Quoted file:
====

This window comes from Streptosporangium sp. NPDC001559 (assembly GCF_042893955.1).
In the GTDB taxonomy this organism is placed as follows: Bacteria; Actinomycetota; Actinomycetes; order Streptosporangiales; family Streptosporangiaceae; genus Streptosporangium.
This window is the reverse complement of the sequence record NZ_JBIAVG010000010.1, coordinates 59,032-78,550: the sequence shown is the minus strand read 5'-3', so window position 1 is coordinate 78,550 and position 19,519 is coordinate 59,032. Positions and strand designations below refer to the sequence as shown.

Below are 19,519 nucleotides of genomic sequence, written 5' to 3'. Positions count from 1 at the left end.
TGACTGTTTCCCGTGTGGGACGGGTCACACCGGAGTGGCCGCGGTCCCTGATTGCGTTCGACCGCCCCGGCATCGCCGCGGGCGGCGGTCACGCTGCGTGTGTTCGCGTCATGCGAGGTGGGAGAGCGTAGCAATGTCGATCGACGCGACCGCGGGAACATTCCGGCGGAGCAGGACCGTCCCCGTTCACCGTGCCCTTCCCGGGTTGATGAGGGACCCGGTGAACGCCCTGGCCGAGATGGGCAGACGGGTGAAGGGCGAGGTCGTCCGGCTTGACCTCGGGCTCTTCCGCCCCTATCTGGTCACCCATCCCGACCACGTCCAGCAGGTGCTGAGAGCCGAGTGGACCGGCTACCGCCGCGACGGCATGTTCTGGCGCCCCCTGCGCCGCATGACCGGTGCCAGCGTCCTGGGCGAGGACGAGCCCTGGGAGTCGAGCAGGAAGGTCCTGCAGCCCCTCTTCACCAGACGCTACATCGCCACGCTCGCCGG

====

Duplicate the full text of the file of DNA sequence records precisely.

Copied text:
This window comes from Streptosporangium sp. NPDC001559 (assembly GCF_042893955.1).
In the GTDB taxonomy this organism is placed as follows: Bacteria; Actinomycetota; Actinomycetes; order Streptosporangiales; family Streptosporangiaceae; genus Streptosporangium.
This window is the reverse complement of the sequence record NZ_JBIAVG010000010.1, coordinates 59,032-78,550: the sequence shown is the minus strand read 5'-3', so window position 1 is coordinate 78,550 and position 19,519 is coordinate 59,032. Positions and strand designations below refer to the sequence as shown.

Below are 19,519 nucleotides of genomic sequence, written 5' to 3'. Positions count from 1 at the left end.
TGACTGTTTCCCGTGTGGGACGGGTCACACCGGAGTGGCCGCGGTCCCTGATTGCGTTCGACCGCCCCGGCATCGCCGCGGGCGGCGGTCACGCTGCGTGTGTTCGCGTCATGCGAGGTGGGAGAGCGTAGCAATGTCGATCGACGCGACCGCGGGAACATTCCGGCGGAGCAGGACCGTCCCCGTTCACCGTGCCCTTCCCGGGTTGATGAGGGACCCGGTGAACGCCCTGGCCGAGATGGGCAGACGGGTGAAGGGCGAGGTCGTCCGGCTTGACCTCGGGCTCTTCCGCCCCTATCTGGTCACCCATCCCGACCACGTCCAGCAGGTGCTGAGAGCCGAGTGGACCGGCTACCGCCGCGACGGCATGTTCTGGCGCCCCCTGCGCCGCATGACCGGTGCCAGCGTCCTGGGCGAGGACGAGCCCTGGGAGTCGAGCAGGAAGGTCCTGCAGCCCCTCTTCACCAGACGCTACATCGCCACGCTCGCCGG